Neighbors rocked by cluster of 14 new injection, production wells planned in northeast Portage County

Neighbors rocked by cluster of 14 new injection, production wells planned in northeast Portage County by Bob Downing, October 21, 2012, Beacon Journal
WINDHAM TWP.: In what should be the still of the night, Natalie Baker can feel her house shake. It is a strange, disconcerting and troubling sensation, Baker says of the vibrations caused by a drilling rig 1,800 feet away off Frazier Road in Portage County’s northeast corner. The neighborhood on the township line between Windham and Nelson is the epicenter, the hottest hot spot, in Ohio’s Utica shale formation — with 14 new wells planned, permitted or already under construction. Some are only a few hundred feet apart. Half of the wells would produce oil and gas; the other half would be used for injection of briny wastewater. “Who would want to live with 14 wells? I’m not confident that a leaking well would be detected and corrected right away,” Baker, 46, said. “Fourteen wells in one place is a nightmare.” And apparently, unprecedented in Ohio.

Jeff Daniels, a geology professor and director of the Subsurface Energy Resource Center at Ohio State University, said he was unaware of any place in Ohio where there is such a concentration of production and injection wells. From all indications, the Ohio Division of Oil and Gas Resources Management will approve the entire cluster of wells, despite environmentalists’ protests and increasing neighborhood tensions. “We’re alarmed by what’s being allowed … and we have serious concerns about putting all these wells in one place,” said Gwen Fischer, a Portage County resident and member of Concerned Citizens Ohio. “We have serious reservations about how safe this will be and how the industrial nature of these wells will affect the whole community. “This is a huge concern.”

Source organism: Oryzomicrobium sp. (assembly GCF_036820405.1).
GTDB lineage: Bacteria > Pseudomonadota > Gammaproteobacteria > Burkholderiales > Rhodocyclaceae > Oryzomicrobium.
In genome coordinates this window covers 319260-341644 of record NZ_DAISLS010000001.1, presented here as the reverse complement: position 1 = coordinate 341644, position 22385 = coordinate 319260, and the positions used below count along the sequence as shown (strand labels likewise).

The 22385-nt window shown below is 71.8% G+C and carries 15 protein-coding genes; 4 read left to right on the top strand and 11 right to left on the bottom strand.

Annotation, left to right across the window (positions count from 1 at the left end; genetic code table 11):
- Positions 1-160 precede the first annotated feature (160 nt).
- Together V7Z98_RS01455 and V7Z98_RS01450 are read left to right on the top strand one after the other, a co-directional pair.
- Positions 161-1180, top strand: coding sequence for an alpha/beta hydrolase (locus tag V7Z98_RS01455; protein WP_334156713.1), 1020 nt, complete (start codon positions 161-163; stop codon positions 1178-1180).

“It’s just crazy,” neighbor Leah Cain, 54, said of all the activity and the plans for more drilling. “A lot can happen, and we’re fearful. “What’s happening here is not in the public interest. … “Why are things moving so fast? Why the rush?” Cain asked. Neighbors are not clear why the two kinds of wells are being located so close together and they “are starting to feel like guinea pigs in an experimental process,” said Trish Harness, 36, of Garrettsville. … “Nowhere else in Ohio do you find so many injection wells clustered together. Nowhere else in the world will you find injection wells on top of frack well laterals,” Harness said.

Putting injection wells close to production wells “makes economic sense” for drillers, said Jeffrey C. Dick, chairman of the geology department at Youngstown State University. “It’s a possible new trend,” he said. Drillers could run a small pipeline from the production well to the nearby injection well and eliminate the need to haul waste by truck, he said. At present, Ohio has 178 operating injection wells, mostly in eastern Ohio. Another 15 wells have been permitted but are not operating.

The two types of wells are separated by significant vertical space with numerous layers of impermeable rock in between, he said. The injection wells would have to be adequately spaced from each other to ensure that the underground pressure doesn’t interfere with the injection operations, he said. The state, Daniels said, would not approve the plan if the injection wells were too close together. Tomastik said the distance between the injection wells in Nelson and Windham townships appears adequate.

“I can’t believe that this is really happening to us. … This shouldn’t happen to us or anyone else.” [Emphasis added]

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